the-money options (all of these assets have positively skewed returns); the diversification discount; and the lack of diversification in many household portfolios. Barberis, Mukher- jee, and Wang (2016) finds that, when thinking about allocating money to stock, investors mentally represent the stock by the distribution of its past returns and then evaluate this distribution in the way described by prospect theory and find that a stock whose past return distribution has a high (low) prospect theory value earns a low (high) subsequent return, on average. In more recent research, Barberis, Jin, and Wang (2020) present a new model of asset prices in which investors evaluate risk according to prospect theory and examine its ability to explain 22 prominent stock market anomalies. However, few papers show whether prospect theory can be used to analyze mutual fund return and flow. Our paper finds that prospect theory can predict future fund flows but not future mutual fund returns.

### 2 Conceptual Framework

In this Section, we discuss the application and the embedding of Prospect Theory in the mutual fund framework in more detail. Readers already familiar with this material may prefer to jump to Section 3.

We start with a revision ofTversky and Kahneman(1992) in Section2.1, and the concrete application of it in Section 3.1 following Barberis, Mukherjee, and Wang (2016). Assuming that the future return distribution can be represented as a function inferred from the histori- cal return distribution, an investor’s investment decision will be based on its prospect theory value (as a kind of mental accounting). Hence investors are biased within their investment decision, which affects the mutual fund flows in a second step.

### 2.1 Prospect theory

In this section, we will review the cumulative prospect theory based on Kahneman and Tversky(1979), andTversky and Kahneman (1992). To see how cumulative prospect theory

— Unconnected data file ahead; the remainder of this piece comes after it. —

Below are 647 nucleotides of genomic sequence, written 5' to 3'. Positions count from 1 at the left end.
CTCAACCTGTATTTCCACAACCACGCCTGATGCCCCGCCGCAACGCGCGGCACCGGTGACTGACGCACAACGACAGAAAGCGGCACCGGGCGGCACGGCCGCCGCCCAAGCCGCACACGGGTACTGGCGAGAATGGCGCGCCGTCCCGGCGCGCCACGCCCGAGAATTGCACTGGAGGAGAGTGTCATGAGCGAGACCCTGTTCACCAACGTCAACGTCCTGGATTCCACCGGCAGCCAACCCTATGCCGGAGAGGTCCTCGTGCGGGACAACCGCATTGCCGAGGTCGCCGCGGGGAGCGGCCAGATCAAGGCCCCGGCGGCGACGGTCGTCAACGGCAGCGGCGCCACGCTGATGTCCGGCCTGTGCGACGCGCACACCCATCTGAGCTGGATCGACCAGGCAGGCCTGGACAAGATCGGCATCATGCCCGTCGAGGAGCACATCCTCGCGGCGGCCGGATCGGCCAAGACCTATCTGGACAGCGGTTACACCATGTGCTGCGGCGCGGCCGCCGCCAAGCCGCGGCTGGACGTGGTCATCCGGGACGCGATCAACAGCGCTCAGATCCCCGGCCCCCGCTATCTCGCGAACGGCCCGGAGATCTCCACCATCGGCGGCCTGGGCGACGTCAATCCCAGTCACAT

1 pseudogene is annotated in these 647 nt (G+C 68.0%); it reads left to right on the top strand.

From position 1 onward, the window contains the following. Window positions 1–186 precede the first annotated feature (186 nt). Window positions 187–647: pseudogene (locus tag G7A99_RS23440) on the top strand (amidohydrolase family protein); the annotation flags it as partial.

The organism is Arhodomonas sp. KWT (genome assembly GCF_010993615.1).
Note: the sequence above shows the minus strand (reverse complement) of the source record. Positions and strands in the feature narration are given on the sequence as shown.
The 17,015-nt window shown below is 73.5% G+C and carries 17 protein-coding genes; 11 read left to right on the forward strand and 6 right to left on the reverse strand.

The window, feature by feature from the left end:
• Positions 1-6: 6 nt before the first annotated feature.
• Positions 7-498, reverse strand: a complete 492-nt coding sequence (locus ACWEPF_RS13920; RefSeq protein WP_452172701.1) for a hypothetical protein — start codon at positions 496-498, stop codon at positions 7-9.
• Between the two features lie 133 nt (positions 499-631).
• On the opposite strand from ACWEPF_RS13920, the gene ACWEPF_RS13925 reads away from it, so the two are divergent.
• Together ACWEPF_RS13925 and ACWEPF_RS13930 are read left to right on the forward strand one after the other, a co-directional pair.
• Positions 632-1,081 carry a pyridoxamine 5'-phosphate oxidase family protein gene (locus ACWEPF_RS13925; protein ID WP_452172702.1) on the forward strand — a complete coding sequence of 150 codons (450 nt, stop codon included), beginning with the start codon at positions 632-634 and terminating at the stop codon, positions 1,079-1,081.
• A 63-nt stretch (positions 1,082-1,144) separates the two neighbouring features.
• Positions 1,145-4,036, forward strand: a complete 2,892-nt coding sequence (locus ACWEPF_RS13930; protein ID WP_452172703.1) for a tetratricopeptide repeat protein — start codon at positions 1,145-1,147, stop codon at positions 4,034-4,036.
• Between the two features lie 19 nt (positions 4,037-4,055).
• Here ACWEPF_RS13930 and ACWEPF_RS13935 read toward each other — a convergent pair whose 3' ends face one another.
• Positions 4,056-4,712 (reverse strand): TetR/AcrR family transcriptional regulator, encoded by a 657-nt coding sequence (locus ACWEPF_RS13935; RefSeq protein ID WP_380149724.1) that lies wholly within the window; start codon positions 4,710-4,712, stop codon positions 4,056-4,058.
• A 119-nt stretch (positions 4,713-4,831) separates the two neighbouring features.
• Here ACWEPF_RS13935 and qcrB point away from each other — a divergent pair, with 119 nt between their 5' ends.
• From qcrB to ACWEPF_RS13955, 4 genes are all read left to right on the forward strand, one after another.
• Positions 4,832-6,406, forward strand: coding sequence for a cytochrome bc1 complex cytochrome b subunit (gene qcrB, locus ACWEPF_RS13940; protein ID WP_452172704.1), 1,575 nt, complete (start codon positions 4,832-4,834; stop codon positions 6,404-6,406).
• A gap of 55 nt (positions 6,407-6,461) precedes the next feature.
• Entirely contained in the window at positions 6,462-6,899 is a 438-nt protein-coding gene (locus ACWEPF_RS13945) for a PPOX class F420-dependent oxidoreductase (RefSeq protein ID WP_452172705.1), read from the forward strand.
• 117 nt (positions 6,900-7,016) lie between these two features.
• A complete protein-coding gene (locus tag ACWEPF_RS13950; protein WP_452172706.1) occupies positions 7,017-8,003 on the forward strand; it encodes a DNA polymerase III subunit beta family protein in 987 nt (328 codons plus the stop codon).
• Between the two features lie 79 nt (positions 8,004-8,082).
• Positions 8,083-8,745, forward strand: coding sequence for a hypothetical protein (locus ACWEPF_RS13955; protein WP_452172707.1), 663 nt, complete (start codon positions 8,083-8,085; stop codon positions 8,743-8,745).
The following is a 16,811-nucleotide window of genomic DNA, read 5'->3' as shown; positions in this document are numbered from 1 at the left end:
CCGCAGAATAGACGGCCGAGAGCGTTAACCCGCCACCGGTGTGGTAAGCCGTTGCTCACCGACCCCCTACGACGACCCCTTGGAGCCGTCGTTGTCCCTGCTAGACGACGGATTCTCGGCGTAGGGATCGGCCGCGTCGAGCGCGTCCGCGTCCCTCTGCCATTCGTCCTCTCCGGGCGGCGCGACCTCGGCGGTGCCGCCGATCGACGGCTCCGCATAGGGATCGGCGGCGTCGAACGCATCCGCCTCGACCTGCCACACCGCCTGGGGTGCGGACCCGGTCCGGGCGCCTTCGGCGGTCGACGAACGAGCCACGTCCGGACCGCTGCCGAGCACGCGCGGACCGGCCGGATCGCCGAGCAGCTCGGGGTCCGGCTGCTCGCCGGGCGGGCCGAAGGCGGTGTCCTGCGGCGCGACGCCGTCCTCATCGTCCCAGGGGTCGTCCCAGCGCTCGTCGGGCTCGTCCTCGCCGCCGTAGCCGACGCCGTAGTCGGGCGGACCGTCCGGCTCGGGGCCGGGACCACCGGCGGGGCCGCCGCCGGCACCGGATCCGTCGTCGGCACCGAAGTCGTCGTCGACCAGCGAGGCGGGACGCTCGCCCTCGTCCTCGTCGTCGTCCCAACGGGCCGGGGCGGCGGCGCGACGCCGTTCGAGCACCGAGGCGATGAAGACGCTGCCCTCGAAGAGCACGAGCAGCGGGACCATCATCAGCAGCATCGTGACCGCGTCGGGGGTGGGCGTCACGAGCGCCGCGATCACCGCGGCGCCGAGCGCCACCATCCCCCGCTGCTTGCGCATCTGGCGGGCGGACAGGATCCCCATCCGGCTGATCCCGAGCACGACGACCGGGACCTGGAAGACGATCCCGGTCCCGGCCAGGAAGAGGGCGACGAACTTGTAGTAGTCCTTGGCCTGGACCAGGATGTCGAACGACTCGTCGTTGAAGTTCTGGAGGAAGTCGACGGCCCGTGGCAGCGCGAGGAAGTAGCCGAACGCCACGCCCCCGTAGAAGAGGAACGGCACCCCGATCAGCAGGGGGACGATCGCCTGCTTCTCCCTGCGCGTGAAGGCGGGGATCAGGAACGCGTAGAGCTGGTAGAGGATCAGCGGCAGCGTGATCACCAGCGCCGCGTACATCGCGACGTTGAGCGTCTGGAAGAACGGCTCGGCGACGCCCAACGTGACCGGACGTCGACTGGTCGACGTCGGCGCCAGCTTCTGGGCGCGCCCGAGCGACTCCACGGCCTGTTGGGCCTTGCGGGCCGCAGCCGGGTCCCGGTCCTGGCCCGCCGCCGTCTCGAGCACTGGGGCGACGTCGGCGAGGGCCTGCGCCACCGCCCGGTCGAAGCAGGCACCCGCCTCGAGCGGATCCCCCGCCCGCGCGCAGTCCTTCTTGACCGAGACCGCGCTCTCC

where x_{i} is the value of gain and loss and p_{i} is the probability of x_{i} for all i ∈ [−m, n] where
x_{i} < x_{j} for i < j, x_{0} = 0. Hence x−m through x−1 are losses and x_{1} through x_{n} are gains,
andPn

i=−mp_{i} = 1. For example, tossing coins could be written as {−1, 50%; 1, 50%}. In the
expected utility framework, an individual with utility function U evaluates the gamble in 1
by computing

EU =

n

X

i=−m

p_{i}U (W + x_{i}), (2)

where W is his current wealth. A cumulative prospect theory individual, by contrast, assigns the gamble the value

T K =

n

X

i=−m

π_{i}v(x_{i}), (3)

with

π_{i} =

w^{+}(p_{i}+ ... + p_{n}) − w^{+}(p_{i+1}+ ... + p_{n}) 0 ≤ i ≤ n

w^{−}(p−m+ ... + pi) − w^{−}(p−m+ ... + pi−1) −m ≤ i < 0, (4)

v(x) =

x^{α} x ≥ 0

−λ(−x)^{α} x < 0

(5)

where w^{+} and w^{−} are known as the probability weighting functions and v as the value
function. Tversky and Kahneman (1992) propose the following functional form for the
probability weighting functions w^{+} and w^{−}

w^{+}(p) = p^{γ}

(p^{γ}+ (1 − p)^{γ})^{1/γ}, (6)

w^{−}(p) = p^{δ}

(p^{δ}+ (1 − p)^{δ})^{1/δ}, (7)

where α, γ, δ ∈ (0, 1) and λ > 1. In equation (4) the weighted total probability of all
outcomes equal to or better than x_{i}, namely p_{i} + ... + p_{n} is getting deducted by the total
probability of all outcomes strictly better than x_{i}, namely p_{i+1}+ ... + p_{n}. Similarly, for an
outcome x_{i} < 0, the total weighted probability of all outcomes equal to or worse than x_{i}
are getting deducted by the total weighted probability of all outcomes strictly worse than
x_{i}. Overall, in the setting of cumulative prospect theory, agents do not consider objective
probabilities to evaluate their utility function. They rather use a weighting function w^{+} and

w^{−} to transform probabilities, and hence the extreme gain and loss which is the tail of the
gamble distribution is overweight. A popular example of the probability overweighting are
lotteries where individuals prefer the improbable gain of 500$ over a save gain of 5$. For
an insurance, individuals are willing to lose 5$ for sure rather than to lose 500$ with a low
probability. The degree to which the agent overweights the tails decreases in the parameters
γ and δ.